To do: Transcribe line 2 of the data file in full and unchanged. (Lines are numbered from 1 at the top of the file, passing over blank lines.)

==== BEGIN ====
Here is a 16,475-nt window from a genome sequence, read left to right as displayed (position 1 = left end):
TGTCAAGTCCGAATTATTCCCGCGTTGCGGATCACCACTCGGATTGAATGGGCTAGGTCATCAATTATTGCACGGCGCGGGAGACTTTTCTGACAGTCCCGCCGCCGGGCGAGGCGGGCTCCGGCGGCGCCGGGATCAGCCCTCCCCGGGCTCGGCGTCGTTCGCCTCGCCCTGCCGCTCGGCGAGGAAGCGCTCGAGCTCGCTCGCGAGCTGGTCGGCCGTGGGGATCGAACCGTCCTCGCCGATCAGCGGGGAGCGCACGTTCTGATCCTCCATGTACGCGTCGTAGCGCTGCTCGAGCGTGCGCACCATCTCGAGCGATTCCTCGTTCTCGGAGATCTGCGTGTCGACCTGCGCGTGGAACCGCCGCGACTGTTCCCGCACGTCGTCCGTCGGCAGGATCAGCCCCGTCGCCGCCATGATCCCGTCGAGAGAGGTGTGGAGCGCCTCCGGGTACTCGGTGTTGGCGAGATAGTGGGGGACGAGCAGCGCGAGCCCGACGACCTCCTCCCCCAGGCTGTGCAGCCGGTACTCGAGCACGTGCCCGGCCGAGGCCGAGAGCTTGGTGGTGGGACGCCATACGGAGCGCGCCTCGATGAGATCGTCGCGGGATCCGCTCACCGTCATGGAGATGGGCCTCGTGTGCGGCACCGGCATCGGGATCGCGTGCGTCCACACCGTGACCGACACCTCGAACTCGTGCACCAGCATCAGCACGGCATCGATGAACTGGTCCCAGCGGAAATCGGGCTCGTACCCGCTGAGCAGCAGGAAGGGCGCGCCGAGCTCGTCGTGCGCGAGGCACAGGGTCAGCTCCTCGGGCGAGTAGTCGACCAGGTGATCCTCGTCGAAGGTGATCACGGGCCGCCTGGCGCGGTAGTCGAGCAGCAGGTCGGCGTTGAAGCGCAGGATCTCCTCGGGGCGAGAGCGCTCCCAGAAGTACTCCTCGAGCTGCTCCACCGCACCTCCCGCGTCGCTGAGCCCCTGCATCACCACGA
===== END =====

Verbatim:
TGTCAAGTCCGAATTATTCCCGCGTTGCGGATCACCACTCGGATTGAATGGGCTAGGTCATCAATTATTGCACGGCGCGGGAGACTTTTCTGACAGTCCCGCCGCCGGGCGAGGCGGGCTCCGGCGGCGCCGGGATCAGCCCTCCCCGGGCTCGGCGTCGTTCGCCTCGCCCTGCCGCTCGGCGAGGAAGCGCTCGAGCTCGCTCGCGAGCTGGTCGGCCGTGGGGATCGAACCGTCCTCGCCGATCAGCGGGGAGCGCACGTTCTGATCCTCCATGTACGCGTCGTAGCGCTGCTCGAGCGTGCGCACCATCTCGAGCGATTCCTCGTTCTCGGAGATCTGCGTGTCGACCTGCGCGTGGAACCGCCGCGACTGTTCCCGCACGTCGTCCGTCGGCAGGATCAGCCCCGTCGCCGCCATGATCCCGTCGAGAGAGGTGTGGAGCGCCTCCGGGTACTCGGTGTTGGCGAGATAGTGGGGGACGAGCAGCGCGAGCCCGACGACCTCCTCCCCCAGGCTGTGCAGCCGGTACTCGAGCACGTGCCCGGCCGAGGCCGAGAGCTTGGTGGTGGGACGCCATACGGAGCGCGCCTCGATGAGATCGTCGCGGGATCCGCTCACCGTCATGGAGATGGGCCTCGTGTGCGGCACCGGCATCGGGATCGCGTGCGTCCACACCGTGACCGACACCTCGAACTCGTGCACCAGCATCAGCACGGCATCGATGAACTGGTCCCAGCGGAAATCGGGCTCGTACCCGCTGAGCAGCAGGAAGGGCGCGCCGAGCTCGTCGTGCGCGAGGCACAGGGTCAGCTCCTCGGGCGAGTAGTCGACCAGGTGATCCTCGTCGAAGGTGATCACGGGCCGCCTGGCGCGGTAGTCGAGCAGCAGGTCGGCGTTGAAGCGCAGGATCTCCTCGGGGCGAGAGCGCTCCCAGAAGTACTCCTCGAGCTGCTCCACCGCACCTCCCGCGTCGCTGAGCCCCTGCATCACCACGA